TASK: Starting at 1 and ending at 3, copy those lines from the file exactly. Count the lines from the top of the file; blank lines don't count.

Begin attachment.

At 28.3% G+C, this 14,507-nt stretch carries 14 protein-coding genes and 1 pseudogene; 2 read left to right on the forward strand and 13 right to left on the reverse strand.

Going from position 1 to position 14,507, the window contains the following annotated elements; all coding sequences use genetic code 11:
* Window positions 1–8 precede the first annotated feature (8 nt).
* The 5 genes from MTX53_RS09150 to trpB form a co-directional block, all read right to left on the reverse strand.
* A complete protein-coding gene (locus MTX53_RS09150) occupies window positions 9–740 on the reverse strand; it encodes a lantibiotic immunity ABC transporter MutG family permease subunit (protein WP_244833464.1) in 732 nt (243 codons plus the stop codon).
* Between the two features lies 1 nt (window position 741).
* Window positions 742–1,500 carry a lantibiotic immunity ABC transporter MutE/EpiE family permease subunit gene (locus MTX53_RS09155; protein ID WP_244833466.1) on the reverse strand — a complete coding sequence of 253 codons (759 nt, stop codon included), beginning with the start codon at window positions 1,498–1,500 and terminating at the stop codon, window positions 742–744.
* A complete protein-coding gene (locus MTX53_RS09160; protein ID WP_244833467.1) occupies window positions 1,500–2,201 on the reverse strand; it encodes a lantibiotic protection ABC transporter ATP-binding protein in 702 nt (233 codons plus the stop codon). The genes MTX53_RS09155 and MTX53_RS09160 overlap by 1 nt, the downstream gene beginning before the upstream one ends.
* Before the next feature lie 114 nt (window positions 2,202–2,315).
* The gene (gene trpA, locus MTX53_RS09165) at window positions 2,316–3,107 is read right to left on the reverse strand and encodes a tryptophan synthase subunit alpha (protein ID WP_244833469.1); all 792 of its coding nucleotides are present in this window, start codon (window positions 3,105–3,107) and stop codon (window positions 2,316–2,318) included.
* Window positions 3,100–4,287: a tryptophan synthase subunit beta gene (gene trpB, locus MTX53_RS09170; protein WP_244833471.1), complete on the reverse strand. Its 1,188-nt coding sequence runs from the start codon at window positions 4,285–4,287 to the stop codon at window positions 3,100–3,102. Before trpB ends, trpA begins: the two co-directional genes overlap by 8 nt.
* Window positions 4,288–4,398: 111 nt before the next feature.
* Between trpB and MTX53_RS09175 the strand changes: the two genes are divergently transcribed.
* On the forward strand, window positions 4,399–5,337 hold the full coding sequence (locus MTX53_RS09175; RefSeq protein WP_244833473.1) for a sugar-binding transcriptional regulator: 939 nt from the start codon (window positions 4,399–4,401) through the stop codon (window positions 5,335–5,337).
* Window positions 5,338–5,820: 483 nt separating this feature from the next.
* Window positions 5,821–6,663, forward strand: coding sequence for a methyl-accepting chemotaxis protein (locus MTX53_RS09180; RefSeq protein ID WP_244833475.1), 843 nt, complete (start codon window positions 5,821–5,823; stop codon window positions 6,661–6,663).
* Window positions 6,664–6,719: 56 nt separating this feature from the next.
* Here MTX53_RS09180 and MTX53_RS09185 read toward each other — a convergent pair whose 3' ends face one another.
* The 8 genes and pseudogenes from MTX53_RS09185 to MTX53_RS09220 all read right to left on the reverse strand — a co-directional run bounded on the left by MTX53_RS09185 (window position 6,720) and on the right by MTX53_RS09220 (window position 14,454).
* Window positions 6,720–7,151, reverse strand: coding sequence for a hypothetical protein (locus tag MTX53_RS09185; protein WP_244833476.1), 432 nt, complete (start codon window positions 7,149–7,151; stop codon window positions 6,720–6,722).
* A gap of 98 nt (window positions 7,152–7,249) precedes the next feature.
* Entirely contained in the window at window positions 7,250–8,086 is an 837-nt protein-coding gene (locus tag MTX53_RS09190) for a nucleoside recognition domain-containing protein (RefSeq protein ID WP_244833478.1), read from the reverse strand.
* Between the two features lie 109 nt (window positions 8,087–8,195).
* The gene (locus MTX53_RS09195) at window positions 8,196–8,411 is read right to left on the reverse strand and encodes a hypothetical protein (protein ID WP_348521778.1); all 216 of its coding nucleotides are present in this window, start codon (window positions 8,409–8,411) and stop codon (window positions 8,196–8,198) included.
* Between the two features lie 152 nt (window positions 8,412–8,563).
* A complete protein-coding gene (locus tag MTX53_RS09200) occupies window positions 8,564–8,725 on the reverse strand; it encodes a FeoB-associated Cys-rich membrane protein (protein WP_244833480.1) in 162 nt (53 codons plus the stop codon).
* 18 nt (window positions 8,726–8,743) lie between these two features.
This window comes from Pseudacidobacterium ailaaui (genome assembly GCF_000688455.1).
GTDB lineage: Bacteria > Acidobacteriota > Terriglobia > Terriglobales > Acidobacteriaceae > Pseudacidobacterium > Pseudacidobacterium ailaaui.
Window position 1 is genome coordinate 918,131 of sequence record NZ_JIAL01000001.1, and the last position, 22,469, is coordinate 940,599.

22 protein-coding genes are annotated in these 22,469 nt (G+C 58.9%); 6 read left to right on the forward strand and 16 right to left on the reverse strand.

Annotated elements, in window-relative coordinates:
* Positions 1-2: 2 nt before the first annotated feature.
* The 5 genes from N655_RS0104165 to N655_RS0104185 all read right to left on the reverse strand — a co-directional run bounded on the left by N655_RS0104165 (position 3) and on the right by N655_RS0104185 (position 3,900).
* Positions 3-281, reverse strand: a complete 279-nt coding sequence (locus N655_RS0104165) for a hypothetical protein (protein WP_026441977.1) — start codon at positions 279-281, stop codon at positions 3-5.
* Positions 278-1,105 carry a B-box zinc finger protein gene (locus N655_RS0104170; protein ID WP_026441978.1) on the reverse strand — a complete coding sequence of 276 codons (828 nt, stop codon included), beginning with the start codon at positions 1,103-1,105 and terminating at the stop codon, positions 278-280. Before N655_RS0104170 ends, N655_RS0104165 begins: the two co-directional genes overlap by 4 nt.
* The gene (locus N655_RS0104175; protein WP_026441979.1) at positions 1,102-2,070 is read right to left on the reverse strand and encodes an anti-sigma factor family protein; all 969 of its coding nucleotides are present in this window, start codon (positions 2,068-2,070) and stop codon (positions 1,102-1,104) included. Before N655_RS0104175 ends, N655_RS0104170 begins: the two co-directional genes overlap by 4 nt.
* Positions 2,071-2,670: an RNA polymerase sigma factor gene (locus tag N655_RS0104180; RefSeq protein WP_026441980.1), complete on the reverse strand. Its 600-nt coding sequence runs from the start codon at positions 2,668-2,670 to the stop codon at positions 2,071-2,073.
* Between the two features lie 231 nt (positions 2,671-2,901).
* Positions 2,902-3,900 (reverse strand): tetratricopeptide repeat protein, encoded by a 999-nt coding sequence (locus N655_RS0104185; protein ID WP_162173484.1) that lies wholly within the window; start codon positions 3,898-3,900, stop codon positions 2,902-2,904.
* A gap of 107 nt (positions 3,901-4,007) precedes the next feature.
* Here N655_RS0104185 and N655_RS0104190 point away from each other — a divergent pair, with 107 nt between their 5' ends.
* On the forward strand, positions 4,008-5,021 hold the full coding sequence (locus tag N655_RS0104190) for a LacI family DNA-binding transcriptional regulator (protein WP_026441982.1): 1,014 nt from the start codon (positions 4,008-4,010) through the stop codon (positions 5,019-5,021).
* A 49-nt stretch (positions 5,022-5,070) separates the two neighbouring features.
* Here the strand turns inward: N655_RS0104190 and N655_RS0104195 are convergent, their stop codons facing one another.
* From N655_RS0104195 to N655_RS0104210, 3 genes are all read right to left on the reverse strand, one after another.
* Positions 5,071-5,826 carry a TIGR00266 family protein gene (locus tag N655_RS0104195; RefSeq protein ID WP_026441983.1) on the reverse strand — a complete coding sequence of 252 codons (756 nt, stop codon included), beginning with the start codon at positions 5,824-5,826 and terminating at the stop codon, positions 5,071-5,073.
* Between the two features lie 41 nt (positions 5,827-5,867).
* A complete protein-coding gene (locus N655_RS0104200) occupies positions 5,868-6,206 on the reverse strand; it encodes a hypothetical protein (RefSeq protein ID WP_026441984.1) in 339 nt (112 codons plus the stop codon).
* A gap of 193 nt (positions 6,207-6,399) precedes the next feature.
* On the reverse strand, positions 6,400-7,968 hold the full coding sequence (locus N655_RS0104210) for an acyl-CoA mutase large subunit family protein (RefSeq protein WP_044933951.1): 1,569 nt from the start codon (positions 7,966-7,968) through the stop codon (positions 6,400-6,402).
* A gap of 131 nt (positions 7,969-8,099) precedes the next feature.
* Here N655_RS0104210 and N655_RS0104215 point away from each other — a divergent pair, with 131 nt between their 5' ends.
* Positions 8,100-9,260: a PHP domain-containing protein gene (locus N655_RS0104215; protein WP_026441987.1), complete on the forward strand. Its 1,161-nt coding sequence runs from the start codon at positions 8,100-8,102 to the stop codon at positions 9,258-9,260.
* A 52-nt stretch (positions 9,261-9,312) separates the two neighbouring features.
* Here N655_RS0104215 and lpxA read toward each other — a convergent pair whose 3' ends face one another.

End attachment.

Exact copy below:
At 28.3% G+C, this 14,507-nt stretch carries 14 protein-coding genes and 1 pseudogene; 2 read left to right on the forward strand and 13 right to left on the reverse strand.

Going from position 1 to position 14,507, the window contains the following annotated elements; all coding sequences use genetic code 11:
* Window positions 1–8 precede the first annotated feature (8 nt).